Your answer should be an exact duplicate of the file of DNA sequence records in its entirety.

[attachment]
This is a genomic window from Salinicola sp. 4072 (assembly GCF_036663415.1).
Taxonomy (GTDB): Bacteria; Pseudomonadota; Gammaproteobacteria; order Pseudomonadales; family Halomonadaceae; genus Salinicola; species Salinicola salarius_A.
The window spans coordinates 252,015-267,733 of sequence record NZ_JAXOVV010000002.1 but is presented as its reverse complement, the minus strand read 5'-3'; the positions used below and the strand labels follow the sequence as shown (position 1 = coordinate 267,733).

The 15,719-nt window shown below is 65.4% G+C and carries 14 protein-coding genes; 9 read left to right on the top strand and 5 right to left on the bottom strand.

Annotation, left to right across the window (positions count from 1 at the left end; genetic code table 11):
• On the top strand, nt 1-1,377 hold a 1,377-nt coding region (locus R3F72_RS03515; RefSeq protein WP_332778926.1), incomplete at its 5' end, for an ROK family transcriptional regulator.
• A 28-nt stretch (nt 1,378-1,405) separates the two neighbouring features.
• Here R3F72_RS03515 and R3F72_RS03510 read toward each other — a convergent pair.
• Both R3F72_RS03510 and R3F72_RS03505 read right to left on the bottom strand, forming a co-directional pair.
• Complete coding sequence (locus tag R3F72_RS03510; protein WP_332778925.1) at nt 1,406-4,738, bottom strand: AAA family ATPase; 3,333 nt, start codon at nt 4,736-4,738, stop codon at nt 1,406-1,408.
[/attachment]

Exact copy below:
This is a genomic window from Salinicola sp. 4072 (assembly GCF_036663415.1).
Taxonomy (GTDB): Bacteria; Pseudomonadota; Gammaproteobacteria; order Pseudomonadales; family Halomonadaceae; genus Salinicola; species Salinicola salarius_A.
The window spans coordinates 252,015-267,733 of sequence record NZ_JAXOVV010000002.1 but is presented as its reverse complement, the minus strand read 5'-3'; the positions used below and the strand labels follow the sequence as shown (position 1 = coordinate 267,733).

The 15,719-nt window shown below is 65.4% G+C and carries 14 protein-coding genes; 9 read left to right on the top strand and 5 right to left on the bottom strand.

Annotation, left to right across the window (positions count from 1 at the left end; genetic code table 11):
• On the top strand, nt 1-1,377 hold a 1,377-nt coding region (locus R3F72_RS03515; RefSeq protein WP_332778926.1), incomplete at its 5' end, for an ROK family transcriptional regulator.
• A 28-nt stretch (nt 1,378-1,405) separates the two neighbouring features.
• Here R3F72_RS03515 and R3F72_RS03510 read toward each other — a convergent pair.
• Both R3F72_RS03510 and R3F72_RS03505 read right to left on the bottom strand, forming a co-directional pair.
• Complete coding sequence (locus tag R3F72_RS03510; protein WP_332778925.1) at nt 1,406-4,738, bottom strand: AAA family ATPase; 3,333 nt, start codon at nt 4,736-4,738, stop codon at nt 1,406-1,408.